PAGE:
I made an unfortunate cake. It doesn't look bad. And it was not so bad that WE wouldn't eat it, but too bad to post the recipe. (The bad photo matches the cake.) It was supposed to be a pear-apple-raisin up-side-down cake but the cake was hard, gummy and heavy — as if it had no leavening. And I know it had baking powder because I noted that we needed to buy more when I added it to the flour. I used my Japanese Benriner to slice the fruit, and the slices were so pretty that I was wishing I'd planned to make a fruit tart instead of an upsidedown cake so the slices wouldn't all be hidden. Since the cake turned out so poorly, this will be a post about helpful kitchen tools, instead of cake. In particular, my handy-dandy mandoline.
I have a Japanese Benriner purchased years ago at a local Asian market. I love the way it makes perfectly even slices of fruits and veggies. It shreds up a cabbage in nothing flat. (It's a little dangerous and will slice your finger if you're not careful and alert. But if you pay attention, keep your fingers out of the way and use the finger protector, everything will be fine.)
I was quite taken by the beautiful pear shapes I sliced up to hide under the cake, and when the cake failed, I decided to focus on the mandoline instead of the dessert. In addition to the straight blade, there are three other blades that look like combs with variously spaced very sharp little teeth. Unfortunately, I'd never tried them! So for this post, I decided to finally see what they could do.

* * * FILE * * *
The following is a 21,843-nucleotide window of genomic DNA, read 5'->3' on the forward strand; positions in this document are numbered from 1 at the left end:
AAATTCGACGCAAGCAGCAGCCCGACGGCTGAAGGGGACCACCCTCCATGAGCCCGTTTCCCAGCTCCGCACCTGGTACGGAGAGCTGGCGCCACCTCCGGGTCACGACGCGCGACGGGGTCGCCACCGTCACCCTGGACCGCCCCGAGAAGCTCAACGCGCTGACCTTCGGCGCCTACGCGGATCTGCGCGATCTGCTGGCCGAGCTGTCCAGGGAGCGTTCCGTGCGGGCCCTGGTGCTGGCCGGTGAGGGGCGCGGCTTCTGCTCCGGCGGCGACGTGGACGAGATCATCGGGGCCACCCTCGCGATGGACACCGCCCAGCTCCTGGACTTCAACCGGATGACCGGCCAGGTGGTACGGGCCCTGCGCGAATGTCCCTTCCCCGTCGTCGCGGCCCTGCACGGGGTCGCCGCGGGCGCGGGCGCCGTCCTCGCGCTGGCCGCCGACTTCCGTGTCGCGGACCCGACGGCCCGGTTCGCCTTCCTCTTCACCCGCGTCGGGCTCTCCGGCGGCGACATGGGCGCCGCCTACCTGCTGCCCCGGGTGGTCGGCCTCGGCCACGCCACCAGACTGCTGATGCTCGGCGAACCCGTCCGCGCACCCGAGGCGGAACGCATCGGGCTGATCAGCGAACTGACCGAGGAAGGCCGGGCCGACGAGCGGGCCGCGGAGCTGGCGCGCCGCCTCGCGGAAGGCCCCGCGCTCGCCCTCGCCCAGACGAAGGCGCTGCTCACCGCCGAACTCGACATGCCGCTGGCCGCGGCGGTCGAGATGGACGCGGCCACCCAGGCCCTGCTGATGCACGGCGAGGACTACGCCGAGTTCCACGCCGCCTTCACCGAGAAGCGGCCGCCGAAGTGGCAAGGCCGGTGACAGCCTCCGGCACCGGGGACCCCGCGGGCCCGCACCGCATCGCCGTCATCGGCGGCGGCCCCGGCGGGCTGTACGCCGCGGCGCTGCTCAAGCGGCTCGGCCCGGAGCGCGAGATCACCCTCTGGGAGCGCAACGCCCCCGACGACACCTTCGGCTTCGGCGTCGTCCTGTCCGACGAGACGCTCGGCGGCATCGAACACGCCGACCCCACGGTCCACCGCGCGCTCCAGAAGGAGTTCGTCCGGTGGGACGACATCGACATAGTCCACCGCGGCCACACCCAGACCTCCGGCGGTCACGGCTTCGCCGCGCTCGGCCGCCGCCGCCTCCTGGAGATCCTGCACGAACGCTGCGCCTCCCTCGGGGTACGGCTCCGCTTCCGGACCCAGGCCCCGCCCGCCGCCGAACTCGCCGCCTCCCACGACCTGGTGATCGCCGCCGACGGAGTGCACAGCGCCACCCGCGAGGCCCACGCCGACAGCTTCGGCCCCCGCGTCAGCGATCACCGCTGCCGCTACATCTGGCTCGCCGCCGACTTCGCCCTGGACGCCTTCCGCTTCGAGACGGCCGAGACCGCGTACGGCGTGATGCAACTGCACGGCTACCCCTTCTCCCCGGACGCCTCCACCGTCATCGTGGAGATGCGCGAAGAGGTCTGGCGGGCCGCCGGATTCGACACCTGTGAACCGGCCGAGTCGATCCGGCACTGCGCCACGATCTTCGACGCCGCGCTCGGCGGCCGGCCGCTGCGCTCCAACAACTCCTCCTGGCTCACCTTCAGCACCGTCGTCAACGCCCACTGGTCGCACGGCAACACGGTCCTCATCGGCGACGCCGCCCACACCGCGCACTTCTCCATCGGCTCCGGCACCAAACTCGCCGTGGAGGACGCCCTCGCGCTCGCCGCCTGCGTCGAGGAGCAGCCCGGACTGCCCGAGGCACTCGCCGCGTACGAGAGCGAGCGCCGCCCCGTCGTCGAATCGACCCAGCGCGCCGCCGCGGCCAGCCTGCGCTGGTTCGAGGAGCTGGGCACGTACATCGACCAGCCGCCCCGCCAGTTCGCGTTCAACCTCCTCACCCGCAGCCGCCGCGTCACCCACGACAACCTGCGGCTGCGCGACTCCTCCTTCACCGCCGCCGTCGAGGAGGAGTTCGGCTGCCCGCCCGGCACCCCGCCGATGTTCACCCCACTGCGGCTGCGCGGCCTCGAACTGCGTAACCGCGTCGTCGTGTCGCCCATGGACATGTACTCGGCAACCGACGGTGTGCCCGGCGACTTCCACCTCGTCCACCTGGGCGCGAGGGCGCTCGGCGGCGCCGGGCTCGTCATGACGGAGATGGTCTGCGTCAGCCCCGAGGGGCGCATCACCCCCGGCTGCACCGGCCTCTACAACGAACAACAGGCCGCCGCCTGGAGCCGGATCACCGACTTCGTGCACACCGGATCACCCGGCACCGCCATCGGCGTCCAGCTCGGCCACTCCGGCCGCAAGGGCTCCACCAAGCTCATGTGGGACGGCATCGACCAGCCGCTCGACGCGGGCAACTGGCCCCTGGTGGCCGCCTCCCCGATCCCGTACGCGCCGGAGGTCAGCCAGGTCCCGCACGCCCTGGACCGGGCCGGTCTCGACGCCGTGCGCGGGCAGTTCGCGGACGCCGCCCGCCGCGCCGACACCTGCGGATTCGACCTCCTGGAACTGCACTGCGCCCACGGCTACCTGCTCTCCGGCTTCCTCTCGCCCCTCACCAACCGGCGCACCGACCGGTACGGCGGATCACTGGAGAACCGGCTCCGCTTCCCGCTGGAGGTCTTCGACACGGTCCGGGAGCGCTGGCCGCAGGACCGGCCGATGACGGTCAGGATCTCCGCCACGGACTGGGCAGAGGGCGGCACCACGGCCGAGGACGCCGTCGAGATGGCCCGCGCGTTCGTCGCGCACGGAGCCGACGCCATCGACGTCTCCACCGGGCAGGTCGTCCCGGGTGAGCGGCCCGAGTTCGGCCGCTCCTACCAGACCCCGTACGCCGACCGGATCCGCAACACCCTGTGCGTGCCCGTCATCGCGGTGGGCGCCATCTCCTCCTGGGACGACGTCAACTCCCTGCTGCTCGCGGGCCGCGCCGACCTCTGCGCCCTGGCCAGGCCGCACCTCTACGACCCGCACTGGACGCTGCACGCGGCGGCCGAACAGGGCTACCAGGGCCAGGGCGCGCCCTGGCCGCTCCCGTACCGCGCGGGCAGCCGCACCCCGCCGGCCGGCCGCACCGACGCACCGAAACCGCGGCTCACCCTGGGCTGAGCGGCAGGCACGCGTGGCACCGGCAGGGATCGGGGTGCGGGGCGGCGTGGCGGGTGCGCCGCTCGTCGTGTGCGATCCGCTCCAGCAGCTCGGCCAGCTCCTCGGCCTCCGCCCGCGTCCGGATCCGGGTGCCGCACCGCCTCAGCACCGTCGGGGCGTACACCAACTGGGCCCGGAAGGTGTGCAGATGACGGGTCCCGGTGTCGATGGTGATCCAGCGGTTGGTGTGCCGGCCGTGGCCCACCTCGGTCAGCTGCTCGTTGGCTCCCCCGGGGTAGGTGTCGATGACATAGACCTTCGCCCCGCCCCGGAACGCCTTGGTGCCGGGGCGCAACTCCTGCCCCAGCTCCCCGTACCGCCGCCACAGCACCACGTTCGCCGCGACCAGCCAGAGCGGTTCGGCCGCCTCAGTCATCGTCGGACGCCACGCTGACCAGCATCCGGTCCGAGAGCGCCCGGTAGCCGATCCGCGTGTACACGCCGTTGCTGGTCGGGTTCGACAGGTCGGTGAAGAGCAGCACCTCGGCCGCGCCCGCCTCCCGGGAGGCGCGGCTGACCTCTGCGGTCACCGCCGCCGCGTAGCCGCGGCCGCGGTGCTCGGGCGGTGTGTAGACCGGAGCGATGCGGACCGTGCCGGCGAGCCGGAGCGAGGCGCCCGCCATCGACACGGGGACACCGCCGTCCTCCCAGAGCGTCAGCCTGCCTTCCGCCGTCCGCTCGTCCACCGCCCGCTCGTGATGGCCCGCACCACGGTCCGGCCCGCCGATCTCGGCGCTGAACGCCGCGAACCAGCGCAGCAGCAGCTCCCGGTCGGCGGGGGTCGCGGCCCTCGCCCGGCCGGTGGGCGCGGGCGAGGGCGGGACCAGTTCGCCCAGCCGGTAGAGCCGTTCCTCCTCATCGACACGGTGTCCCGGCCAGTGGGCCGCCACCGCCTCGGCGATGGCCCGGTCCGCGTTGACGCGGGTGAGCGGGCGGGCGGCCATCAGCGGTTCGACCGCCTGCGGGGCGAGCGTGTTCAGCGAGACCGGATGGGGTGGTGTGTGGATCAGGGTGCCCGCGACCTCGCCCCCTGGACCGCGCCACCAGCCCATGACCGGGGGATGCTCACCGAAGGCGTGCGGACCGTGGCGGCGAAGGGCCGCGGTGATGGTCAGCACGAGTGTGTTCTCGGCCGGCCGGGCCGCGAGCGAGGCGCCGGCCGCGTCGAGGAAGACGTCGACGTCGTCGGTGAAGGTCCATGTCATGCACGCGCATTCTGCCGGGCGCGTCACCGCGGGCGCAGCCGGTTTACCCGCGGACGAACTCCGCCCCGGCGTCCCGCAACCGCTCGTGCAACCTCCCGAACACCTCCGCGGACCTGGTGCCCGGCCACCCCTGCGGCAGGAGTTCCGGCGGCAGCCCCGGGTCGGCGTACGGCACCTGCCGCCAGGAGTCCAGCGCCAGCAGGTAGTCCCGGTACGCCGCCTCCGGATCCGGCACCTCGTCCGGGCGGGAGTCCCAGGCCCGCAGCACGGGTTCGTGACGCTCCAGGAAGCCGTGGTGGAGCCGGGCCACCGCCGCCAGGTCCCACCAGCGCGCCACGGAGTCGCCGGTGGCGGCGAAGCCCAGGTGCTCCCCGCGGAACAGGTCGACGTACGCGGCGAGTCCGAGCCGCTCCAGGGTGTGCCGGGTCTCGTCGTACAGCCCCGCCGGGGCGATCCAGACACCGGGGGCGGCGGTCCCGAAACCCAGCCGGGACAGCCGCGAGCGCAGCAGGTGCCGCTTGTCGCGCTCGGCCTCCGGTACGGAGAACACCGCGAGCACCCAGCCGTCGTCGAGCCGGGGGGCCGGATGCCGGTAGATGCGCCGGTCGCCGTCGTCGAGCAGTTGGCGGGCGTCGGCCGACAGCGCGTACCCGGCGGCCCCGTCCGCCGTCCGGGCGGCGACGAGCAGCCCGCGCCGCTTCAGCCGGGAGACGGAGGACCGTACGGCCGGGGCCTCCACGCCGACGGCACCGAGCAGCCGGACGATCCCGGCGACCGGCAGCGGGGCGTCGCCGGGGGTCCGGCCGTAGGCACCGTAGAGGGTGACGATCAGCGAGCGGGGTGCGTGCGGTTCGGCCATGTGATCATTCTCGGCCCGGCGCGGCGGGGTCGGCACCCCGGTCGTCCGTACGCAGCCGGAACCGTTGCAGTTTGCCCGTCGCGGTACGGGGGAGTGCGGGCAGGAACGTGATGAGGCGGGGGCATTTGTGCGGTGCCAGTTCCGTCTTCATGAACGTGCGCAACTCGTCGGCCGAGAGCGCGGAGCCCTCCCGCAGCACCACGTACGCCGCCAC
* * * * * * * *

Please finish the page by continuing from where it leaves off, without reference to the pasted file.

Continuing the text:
First task was to get them inserted into the mandoline without the long-gone instructions. (Now I know what those two screws on the sides are for!) The main blade stays in place, and one of the "combs" inserts perpendicular to the blade. I was able to create three different cuts—very fine, medium and 1/4-inch matchstick. At first I thought the slices were just coming out as ... slices. But when I touched one, it divided into little strips. I did carrots, cucumber and zucchini.
The Benriner, purchased at an Asian supermarket rather than a kitchenware store, is just about the cheapest mandoline out there. But in spite of its low cost, it's really a great piece of equipment. It comes in several varieties including a "super Benriner" which is a bit wider than the regular one.
I recently sent my daughter-in-law a Borner V-slicer Pro as a gift. After doing a lot of internet research, I found myself influenced by all the stuff I'd read, and I wanted to get her something a little nicer than mine. This seemed to be the best choice for the cost and she seems to like it. However, for a basic, hard-working mandoline that is extremely reasonable in cost, the Benriner is not a bad choice.